OK

This is only a Preview!

You must Publish this diary to make this visible to the public,
or click 'Edit Diary' to make further changes first.

Posting a Diary Entry

Daily Kos welcomes blog articles from readers, known as diaries. The Intro section to a diary should be about three paragraphs long, and is required. The body section is optional, as is the poll, which can have 1 to 15 choices. Descriptive tags are also required to help others find your diary by subject; please don't use "cute" tags.

When you're ready, scroll down below the tags and click Save & Preview. You can edit your diary after it's published by clicking Edit Diary. Polls cannot be edited once they are published.

If this is your first time creating a Diary since the Ajax upgrade, before you enter any text below, please press Ctrl-F5 and then hold down the Shift Key and press your browser's Reload button to refresh its cache with the new script files.

ATTENTION: READ THE RULES.

  1. One diary daily maximum.
  2. Substantive diaries only. If you don't have at least three solid, original paragraphs, you should probably post a comment in an Open Thread.
  3. No repetitive diaries. Take a moment to ensure your topic hasn't been blogged (you can search for Stories and Diaries that already cover this topic), though fresh original analysis is always welcome.
  4. Use the "Body" textbox if your diary entry is longer than three paragraphs.
  5. Any images in your posts must be hosted by an approved image hosting service (one of: imageshack.us, photobucket.com, flickr.com, smugmug.com, allyoucanupload.com, picturetrail.com, mac.com, webshots.com, editgrid.com).
  6. Copying and pasting entire copyrighted works is prohibited. If you do quote something, keep it brief, always provide a link to the original source, and use the <blockquote> tags to clearly identify the quoted material. Violating this rule is grounds for immediate banning.
  7. Be civil. Do not "call out" other users by name in diary titles. Do not use profanity in diary titles. Don't write diaries whose main purpose is to deliberately inflame.
For the complete list of DailyKos diary guidelines, please click here.

Please begin with an informative title:

Cartoon illustrating Medicaid gap using highway and road signs.

One U.S. city is providing a glimpse into the haves and have-nots in the Medicaid expansion fight: Texarkana, half in Texas, half in Arkansas. On the Arkansas side, the people who've fallen through the holes in the safety net have access to Medicaid. In Texas, they don't. Many are employed on one side or the other, but live—some in homeless shelters—on the other. The New York Times takes a close look.
TEXARKANA, Tex. — On a hazy, hot evening here, Janice Marks ate a dinner of turkey and stuffing at a homeless shelter filled with plastic cots before crossing a few blocks to the Arkansas side of town to start her night shift restocking the dairy cases at Walmart.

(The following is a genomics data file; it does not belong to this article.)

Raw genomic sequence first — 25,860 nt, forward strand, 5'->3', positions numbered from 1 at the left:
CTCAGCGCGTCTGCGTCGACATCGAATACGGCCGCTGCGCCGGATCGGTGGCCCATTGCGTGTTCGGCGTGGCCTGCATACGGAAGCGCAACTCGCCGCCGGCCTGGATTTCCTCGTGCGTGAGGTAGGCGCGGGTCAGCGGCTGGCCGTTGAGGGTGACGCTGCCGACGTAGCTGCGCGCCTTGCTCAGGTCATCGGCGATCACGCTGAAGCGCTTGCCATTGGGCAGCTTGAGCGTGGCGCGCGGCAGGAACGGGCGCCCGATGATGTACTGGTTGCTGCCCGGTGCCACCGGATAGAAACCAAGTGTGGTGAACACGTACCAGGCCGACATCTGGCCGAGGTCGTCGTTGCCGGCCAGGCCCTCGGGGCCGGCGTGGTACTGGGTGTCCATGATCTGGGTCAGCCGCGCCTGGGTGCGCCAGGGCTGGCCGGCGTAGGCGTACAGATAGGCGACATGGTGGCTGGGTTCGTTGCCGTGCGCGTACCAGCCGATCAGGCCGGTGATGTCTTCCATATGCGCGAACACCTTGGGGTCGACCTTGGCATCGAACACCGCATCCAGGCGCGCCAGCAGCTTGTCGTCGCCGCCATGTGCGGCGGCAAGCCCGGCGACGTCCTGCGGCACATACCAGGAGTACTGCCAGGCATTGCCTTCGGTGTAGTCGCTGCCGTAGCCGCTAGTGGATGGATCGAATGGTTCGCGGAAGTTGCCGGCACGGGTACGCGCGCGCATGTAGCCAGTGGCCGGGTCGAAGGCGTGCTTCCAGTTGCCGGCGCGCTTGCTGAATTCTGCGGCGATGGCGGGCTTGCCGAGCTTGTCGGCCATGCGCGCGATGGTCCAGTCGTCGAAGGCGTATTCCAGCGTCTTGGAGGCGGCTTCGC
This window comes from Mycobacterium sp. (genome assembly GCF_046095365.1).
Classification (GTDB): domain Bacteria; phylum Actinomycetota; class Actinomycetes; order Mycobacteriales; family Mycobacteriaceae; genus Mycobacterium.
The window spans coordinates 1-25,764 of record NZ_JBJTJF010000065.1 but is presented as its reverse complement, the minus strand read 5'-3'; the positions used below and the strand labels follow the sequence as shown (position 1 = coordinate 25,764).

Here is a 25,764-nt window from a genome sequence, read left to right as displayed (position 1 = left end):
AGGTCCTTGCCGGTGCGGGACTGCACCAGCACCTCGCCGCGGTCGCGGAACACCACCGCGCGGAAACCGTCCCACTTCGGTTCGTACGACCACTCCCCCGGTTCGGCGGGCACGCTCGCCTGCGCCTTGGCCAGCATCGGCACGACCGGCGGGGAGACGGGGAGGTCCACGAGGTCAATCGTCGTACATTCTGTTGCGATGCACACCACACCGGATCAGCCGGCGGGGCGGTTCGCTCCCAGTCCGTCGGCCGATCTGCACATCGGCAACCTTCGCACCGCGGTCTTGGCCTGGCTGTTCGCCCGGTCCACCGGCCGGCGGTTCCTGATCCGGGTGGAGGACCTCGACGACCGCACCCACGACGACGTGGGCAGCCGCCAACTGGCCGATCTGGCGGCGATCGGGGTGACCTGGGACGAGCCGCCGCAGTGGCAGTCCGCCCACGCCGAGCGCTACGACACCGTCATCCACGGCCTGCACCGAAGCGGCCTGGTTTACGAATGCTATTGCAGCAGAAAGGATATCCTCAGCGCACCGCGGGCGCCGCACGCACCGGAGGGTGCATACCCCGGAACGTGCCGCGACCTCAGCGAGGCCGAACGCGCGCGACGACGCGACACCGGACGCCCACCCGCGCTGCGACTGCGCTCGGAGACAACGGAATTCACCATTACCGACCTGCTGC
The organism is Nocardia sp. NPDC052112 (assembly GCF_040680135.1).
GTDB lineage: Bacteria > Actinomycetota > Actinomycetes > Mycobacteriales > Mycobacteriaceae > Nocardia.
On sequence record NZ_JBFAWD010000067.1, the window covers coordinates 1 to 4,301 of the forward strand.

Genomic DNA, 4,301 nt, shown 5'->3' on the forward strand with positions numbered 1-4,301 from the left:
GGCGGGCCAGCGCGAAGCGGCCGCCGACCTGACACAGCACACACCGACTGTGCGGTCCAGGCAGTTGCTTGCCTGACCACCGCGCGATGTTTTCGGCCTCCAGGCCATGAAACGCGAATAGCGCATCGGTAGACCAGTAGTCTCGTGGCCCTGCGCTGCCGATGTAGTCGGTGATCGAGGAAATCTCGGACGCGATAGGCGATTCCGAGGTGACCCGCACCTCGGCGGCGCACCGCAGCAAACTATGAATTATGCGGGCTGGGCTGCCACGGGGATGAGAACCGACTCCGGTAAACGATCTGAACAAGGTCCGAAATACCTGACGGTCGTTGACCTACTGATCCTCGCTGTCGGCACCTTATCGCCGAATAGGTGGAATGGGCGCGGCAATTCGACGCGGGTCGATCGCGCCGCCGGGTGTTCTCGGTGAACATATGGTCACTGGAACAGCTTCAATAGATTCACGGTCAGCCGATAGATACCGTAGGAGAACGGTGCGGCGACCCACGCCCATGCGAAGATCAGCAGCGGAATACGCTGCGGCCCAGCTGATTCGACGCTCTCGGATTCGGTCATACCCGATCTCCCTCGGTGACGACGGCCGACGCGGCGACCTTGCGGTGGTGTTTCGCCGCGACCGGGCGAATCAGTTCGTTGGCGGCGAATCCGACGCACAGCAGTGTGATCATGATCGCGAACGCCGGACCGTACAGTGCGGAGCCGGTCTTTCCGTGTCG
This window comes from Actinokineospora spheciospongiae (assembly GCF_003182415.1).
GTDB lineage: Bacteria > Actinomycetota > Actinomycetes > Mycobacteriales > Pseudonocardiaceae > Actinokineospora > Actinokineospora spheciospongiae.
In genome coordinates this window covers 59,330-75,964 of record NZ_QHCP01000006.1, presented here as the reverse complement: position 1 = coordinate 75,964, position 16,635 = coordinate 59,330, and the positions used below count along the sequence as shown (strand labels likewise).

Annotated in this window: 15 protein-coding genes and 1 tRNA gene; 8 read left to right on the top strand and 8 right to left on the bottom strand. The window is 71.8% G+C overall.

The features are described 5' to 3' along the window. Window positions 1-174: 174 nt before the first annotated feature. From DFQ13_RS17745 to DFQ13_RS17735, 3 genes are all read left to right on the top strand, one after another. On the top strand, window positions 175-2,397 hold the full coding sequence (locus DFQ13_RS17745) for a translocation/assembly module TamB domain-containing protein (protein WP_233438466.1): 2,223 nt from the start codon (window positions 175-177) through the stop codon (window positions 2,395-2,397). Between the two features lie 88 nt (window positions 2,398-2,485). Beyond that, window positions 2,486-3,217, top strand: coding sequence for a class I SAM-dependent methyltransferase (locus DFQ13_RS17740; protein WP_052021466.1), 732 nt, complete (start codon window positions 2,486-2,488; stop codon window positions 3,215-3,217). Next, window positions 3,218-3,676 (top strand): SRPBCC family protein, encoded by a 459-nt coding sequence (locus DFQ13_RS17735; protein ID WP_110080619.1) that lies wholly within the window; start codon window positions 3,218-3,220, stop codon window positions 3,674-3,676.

The next day, David Tramel and Janice McFall had a free meal of hot dogs and doughnut holes at a Salvation Army center in Arkansas before heading back to their tent, hidden in a field by the highway in Texas.

None of the three have health insurance. But had Ms. Marks, 26, chosen to sleep on the side of town where she works, or had Mr. Tramel and Ms. McFall, who are both in their early 20s, made their camp where they had eaten their dinner, their fortunes might be different.

They profile another person at the Texas-side shelter, Ed Miller who is 42 and has congestive heart failure, sleep apnea, and a recent diagnosis of bronchitis. He didn't seem to know about the possibility of Medicaid on the other side until this reporter spoke with him about it—many of the residents don't seem to be aware of it. Many are so used to being rejected by assistance programs they don't want to bother. Some don't have the necessary documentation to apply for assistance, wherever they live.
The expansion is already having an effect on the city’s biggest provider of charity care [on the Arkansas side], the nonprofit Christus St. Michael Health System. “We’re seeing more patients with a payer,” said Chris Karam, its president, referring to those with health insurance coverage.

On the Texas side, though, it’s business as usual. “It makes me mad,” said Mr. Miller, who is not receiving any federal benefits at the moment despite his array of illnesses. “They need to quit playing games with people’s lives. Rich people. Government people.”

Business as usual.
Intro

You must enter an Intro for your Diary Entry between 300 and 1150 characters long (that's approximately 50-175 words without any html or formatting markup).

Extended (Optional)

Originally posted to Joan McCarter on Mon Jun 09, 2014 at 10:30 AM PDT.

Also republished by TexKos-Messing with Texas with Nothing but Love for Texans, New Jersey Kossacks, Subversive Agitation Team Action Network, Street Prophets , Protest Music, Team DFH, Obamacare Saves Lives, and Daily Kos.

EMAIL TO A FRIEND X
Your Email has been sent.